New Study Looks at Link Between Developmental Assets and Adolescent Reproductive Health in Ugandan Youth

Developmental Assets and Sexual and Reproductive Health among 10 to 14 Year Olds in Uganda

A ground-breaking study of almost 1,000 young adolescents in northern Uganda finds that knowledge of sexual and reproductive health is related to higher levels of Developmental Assets, or critical supports and social-emotional strengths in young people's lives. This study is the first to correlate Developmental Assets with sexual and reproductive health in developing countries.

"The results are similar to what we've found with U.S. adolescents," notes Peter C. Scales, Ph.D., Senior Fellow at Search Institute, who was Principal Investigator on the study. "The effect of Developmental Assets levels can translate into consequential differences in the sexual and reproductive health of these very young adolescents."

The study, Developmental Assets and Sexual and Reproductive Health among 10 to 14 Year Olds in Uganda, was conducted by Search Institute and the Institute for Reproductive Health at Georgetown University, with financial support from the U.S. Agency for International Development (USAID). Search Institute's work on the project was done by Peter C. Scales, Ph.D., Senior Fellow, and Maura Shramko, M.P.P., Research Associate.

A total of 941 young people in the Gulu district in northern Uganda completed the Developmental Assets Profile in June 2014, answering questions related to relationships, opportunities, values, skills, self-perceptions, gender attitudes, puberty, ability to access sexual and reproductive health (SRH) services, condom knowledge, and intention to delay sex and use a condom at first sex.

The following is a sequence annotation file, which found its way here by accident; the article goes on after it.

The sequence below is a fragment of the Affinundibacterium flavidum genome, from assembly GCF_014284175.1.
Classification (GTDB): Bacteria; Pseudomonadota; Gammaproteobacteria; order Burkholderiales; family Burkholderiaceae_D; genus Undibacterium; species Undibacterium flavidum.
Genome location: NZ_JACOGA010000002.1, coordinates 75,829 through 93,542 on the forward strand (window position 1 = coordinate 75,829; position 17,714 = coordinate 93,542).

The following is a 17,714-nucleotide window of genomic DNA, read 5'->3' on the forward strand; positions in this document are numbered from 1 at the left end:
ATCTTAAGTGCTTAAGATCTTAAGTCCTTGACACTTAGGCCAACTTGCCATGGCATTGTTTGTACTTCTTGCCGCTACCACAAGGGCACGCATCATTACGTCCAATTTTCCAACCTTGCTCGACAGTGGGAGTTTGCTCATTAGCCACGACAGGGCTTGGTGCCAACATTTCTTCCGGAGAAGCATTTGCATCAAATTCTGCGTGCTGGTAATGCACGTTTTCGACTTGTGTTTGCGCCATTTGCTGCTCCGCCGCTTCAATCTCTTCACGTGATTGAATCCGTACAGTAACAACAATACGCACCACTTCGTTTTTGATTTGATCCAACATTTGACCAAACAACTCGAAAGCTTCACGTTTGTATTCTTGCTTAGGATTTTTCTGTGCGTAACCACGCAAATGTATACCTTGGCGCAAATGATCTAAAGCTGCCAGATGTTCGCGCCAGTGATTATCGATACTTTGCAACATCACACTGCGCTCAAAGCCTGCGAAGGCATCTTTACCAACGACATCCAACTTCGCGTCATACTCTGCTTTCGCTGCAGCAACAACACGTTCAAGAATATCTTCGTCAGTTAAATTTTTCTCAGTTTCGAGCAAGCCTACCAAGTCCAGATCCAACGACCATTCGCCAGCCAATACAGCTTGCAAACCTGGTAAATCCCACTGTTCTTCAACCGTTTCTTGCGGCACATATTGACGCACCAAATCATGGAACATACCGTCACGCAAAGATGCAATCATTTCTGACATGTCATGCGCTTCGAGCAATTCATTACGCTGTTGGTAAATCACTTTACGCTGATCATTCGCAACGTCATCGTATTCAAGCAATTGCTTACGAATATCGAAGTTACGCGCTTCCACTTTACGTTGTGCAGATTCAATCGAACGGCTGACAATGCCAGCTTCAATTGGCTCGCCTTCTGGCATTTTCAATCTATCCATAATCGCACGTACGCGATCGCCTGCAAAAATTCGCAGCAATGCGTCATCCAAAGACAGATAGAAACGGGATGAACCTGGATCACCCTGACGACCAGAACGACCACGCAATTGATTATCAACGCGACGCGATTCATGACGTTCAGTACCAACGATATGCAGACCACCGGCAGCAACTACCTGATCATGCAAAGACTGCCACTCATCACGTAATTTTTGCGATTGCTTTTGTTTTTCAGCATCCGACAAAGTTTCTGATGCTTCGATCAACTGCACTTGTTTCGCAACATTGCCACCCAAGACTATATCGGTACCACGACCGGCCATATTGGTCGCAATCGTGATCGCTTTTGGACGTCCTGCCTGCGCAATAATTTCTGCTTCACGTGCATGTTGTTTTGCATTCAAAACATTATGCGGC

Among the findings, researchers discovered that young people with higher levels of Developmental Assets had

  • more accurate knowledge about puberty
  • more accurate knowledge about HIV risk
  • more ability to access SRH services
  • more supportive relationships in which they could talk about feelings and what happens during puberty, and
  • lower intentions to engage in risky sexual behavior

Experts agree that early adolescence—ages 10 to 14—is a critical time in young people's lives because exposure to risk-taking behavior increases. Fortunately, prevention efforts can be especially effective with this age group. The discoveries of this study can help inform more effective youth health programming and interventions.

"The study joins a growing body of research in different cultures, particularly in developing countries, that reinforce the value of a strength-based, holistic approach to working with young people," says Eugene C. Roehlkepartain, Ph.D., Search Institute's Vice President of Research and Development. "By using a survey instrument that has been validated in multiple languages and cultures, we can begin to tell a larger story about the strengths of young people around the world."

Although this study's findings must be replicated in a longitudinal study to reach cause-effect conclusions, the report notes, "…our findings suggest a potential utility for promoting positive relationships and opportunities for youth, as well as promoting positive commitments to learning and a variety of social competencies and values, as a strategy for promoting SRH among very young adolescents in a developing country setting."

Download the Study Report >>


Publish Date: 

Tuesday, January 20, 2015

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